Chandrashekarendra SaraswatiFrom Wikipedia, the free encyclopediaJump to: navigation, search
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Sri Chandrasekarendra Saraswati VIII Swamigal
A 1933 photograph of Chandrasekarendra Saraswati Swamigal
Term start May 9, 1907
Term end January 8, 1994
Ordination May 9, 1907
Consecration February 13, 1907
Birth name Swaminathan
Born May 20, 1894
Died January 8, 1994
Alma mater Arcot American Mission High School, Tindivanam
Jagadguru Chandrashekarendra Saraswati Swamigal (Tamil: சந்திரசேகரேந்திர சரஸ்வதி சுவாமிகள்) (May 20, 1894 – January 8, 1994) or the Sage of Kanchi was the 68th Jagadguru in the Kanchi Kamakoti Peetam. He is usually referred to as Paramacharya or MahaSwami or Maha Periyavaal.
Early lifeMaha Periyavaal was born on 20 May 1894, under Anuradha star according to the Hindu calendar, into a Kannadiga Smartha Hoysala Karnataka Brahmin family in Viluppuram, South Arcot District, Tamil Nadu as Swaminatha. He was the second son of Subramanya Sastri, a District Education Officer. The child was named Swaminatha, after the family deity, Lord Swaminatha of Swamimalai, near Kumbakonam. Swaminatha began his early education at the Arcot American Mission High School at Tindivanam, where his father was working. He was an exceptional student and excelled in several subjects. In 1905, his parents performed his Upanayanam, a Vedic ceremony which qualifies a Brahmin boy to begin his Vedic studies under an accomplished teacher.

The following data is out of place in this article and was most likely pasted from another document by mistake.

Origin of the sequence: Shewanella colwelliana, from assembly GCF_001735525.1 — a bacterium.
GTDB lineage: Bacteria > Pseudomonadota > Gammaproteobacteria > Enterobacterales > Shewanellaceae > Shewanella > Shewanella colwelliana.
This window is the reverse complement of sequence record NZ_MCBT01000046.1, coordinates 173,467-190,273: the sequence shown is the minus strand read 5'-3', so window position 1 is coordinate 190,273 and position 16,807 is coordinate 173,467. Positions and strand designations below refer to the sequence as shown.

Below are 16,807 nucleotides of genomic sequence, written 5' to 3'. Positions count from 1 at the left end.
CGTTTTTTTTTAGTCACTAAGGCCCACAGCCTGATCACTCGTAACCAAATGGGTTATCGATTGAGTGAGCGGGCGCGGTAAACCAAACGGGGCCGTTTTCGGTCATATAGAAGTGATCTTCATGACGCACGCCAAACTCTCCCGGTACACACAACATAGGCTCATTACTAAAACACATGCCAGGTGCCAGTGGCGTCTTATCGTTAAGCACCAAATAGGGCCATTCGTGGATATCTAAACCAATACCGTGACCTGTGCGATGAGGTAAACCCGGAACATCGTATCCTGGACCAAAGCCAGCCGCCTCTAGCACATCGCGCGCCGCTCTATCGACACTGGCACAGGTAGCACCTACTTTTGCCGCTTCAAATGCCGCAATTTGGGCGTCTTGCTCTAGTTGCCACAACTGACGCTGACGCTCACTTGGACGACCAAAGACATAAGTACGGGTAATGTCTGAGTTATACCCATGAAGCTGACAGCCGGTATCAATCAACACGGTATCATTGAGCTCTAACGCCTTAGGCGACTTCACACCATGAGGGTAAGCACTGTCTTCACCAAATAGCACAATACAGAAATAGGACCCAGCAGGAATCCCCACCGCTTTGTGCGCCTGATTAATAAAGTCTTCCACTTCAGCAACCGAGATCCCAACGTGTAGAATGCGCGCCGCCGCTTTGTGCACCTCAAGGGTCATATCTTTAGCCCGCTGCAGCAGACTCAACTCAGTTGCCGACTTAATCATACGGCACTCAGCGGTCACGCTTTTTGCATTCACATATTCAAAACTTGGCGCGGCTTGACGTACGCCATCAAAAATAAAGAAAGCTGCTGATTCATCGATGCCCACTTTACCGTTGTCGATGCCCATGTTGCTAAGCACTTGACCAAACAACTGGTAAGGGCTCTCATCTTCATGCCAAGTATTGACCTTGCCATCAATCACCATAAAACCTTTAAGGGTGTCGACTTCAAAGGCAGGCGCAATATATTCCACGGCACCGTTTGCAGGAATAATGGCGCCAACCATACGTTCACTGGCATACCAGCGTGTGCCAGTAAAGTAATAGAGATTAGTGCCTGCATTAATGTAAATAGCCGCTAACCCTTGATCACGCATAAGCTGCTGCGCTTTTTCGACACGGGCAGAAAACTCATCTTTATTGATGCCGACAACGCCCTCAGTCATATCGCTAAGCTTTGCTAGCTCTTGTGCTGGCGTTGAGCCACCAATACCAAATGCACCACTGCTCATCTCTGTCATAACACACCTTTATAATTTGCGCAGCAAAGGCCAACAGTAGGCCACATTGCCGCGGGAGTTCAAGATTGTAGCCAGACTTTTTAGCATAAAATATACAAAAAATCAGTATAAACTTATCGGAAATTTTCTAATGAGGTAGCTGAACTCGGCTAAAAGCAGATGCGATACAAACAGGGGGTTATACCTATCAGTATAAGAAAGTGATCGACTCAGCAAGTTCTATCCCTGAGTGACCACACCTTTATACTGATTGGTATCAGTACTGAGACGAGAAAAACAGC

Incidents leading to SainthoodDuring the childhood of the Acharya, his father consulted an astrologer who, upon studying the boy’s horoscope, is said to have been so stunned that he prostrated himself before the boy exclaiming that “One day the whole world will fall at his feet.” In 1906, the 66th Acharya of Sri Kanchi Kamakoti Peetham performed the annual Chaturmasyam (a forty-day annual ritual performed by Hindu ascetics while remaining in one place), in a village near Tindivanam in Tamil Nadu. This was Swaminathan’s first exposure to the Math and its Acharya. Later, Swaminathan accompanied his father whenever he visited the Math where the Acharya was deeply impressed by the young boy.
In the first week of February 1907, the Kanchi Kamakoti Math had informed Subramanya Sastrigal that Swaminathan’s first cousin (son of his mother’s sister) was to be installed as the 67th Peetathipathi. The presiding Acharya was then suffering from smallpox and had the premonition that he might not live long. He had, therefore, administered upadesa to his disciple Lakshminathan before he died. Sastrigal being away in Trichinopoly on duty arranged for the departure of Swaminathan with his mother to Kanchipuram. The boy and his mother started for Kalavai (where Lakshminathan was camping) to console his aunt who, while also being a widow, had just given up her only son to be an ascetic. They traveled by train to Kanchipuram and halted at the Sankara Math. By then, Lakshminathan had fallen ill: